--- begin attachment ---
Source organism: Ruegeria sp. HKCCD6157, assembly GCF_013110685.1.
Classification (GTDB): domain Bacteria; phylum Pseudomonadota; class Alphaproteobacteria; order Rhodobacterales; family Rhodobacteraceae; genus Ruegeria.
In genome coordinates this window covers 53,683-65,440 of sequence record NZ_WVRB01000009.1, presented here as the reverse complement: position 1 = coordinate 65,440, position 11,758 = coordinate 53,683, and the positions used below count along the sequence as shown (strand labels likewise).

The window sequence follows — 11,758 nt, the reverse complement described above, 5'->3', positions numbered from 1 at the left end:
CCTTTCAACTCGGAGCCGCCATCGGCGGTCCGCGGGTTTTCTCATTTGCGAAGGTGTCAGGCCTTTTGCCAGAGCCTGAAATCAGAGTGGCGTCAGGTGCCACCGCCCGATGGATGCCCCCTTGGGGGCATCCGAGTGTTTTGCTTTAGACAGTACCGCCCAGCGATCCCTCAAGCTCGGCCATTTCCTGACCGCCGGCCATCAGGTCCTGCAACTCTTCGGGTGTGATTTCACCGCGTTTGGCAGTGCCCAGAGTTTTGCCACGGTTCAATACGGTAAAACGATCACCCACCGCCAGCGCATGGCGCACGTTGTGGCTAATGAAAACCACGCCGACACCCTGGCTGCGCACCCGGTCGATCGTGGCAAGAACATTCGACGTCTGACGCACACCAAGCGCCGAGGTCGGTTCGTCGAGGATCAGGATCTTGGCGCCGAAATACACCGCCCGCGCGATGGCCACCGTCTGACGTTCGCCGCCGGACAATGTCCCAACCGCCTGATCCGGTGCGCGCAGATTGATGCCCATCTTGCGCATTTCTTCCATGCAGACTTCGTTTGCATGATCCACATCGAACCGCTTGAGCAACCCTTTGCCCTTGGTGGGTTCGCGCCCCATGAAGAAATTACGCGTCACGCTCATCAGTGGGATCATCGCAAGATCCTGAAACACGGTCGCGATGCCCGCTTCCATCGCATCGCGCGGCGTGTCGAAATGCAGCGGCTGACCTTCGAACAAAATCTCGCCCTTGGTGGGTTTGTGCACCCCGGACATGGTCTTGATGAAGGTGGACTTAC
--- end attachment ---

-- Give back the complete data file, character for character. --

Source organism: Ruegeria sp. HKCCD6157, assembly GCF_013110685.1.
Classification (GTDB): domain Bacteria; phylum Pseudomonadota; class Alphaproteobacteria; order Rhodobacterales; family Rhodobacteraceae; genus Ruegeria.
In genome coordinates this window covers 53,683-65,440 of sequence record NZ_WVRB01000009.1, presented here as the reverse complement: position 1 = coordinate 65,440, position 11,758 = coordinate 53,683, and the positions used below count along the sequence as shown (strand labels likewise).

The window sequence follows — 11,758 nt, the reverse complement described above, 5'->3', positions numbered from 1 at the left end:
CCTTTCAACTCGGAGCCGCCATCGGCGGTCCGCGGGTTTTCTCATTTGCGAAGGTGTCAGGCCTTTTGCCAGAGCCTGAAATCAGAGTGGCGTCAGGTGCCACCGCCCGATGGATGCCCCCTTGGGGGCATCCGAGTGTTTTGCTTTAGACAGTACCGCCCAGCGATCCCTCAAGCTCGGCCATTTCCTGACCGCCGGCCATCAGGTCCTGCAACTCTTCGGGTGTGATTTCACCGCGTTTGGCAGTGCCCAGAGTTTTGCCACGGTTCAATACGGTAAAACGATCACCCACCGCCAGCGCATGGCGCACGTTGTGGCTAATGAAAACCACGCCGACACCCTGGCTGCGCACCCGGTCGATCGTGGCAAGAACATTCGACGTCTGACGCACACCAAGCGCCGAGGTCGGTTCGTCGAGGATCAGGATCTTGGCGCCGAAATACACCGCCCGCGCGATGGCCACCGTCTGACGTTCGCCGCCGGACAATGTCCCAACCGCCTGATCCGGTGCGCGCAGATTGATGCCCATCTTGCGCATTTCTTCCATGCAGACTTCGTTTGCATGATCCACATCGAACCGCTTGAGCAACCCTTTGCCCTTGGTGGGTTCGCGCCCCATGAAGAAATTACGCGTCACGCTCATCAGTGGGATCATCGCAAGATCCTGAAACACGGTCGCGATGCCCGCTTCCATCGCATCGCGCGGCGTGTCGAAATGCAGCGGCTGACCTTCGAACAAAATCTCGCCCTTGGTGGGTTTGTGCACCCCGGACATGGTCTTGATGAAGGTGGACTTAC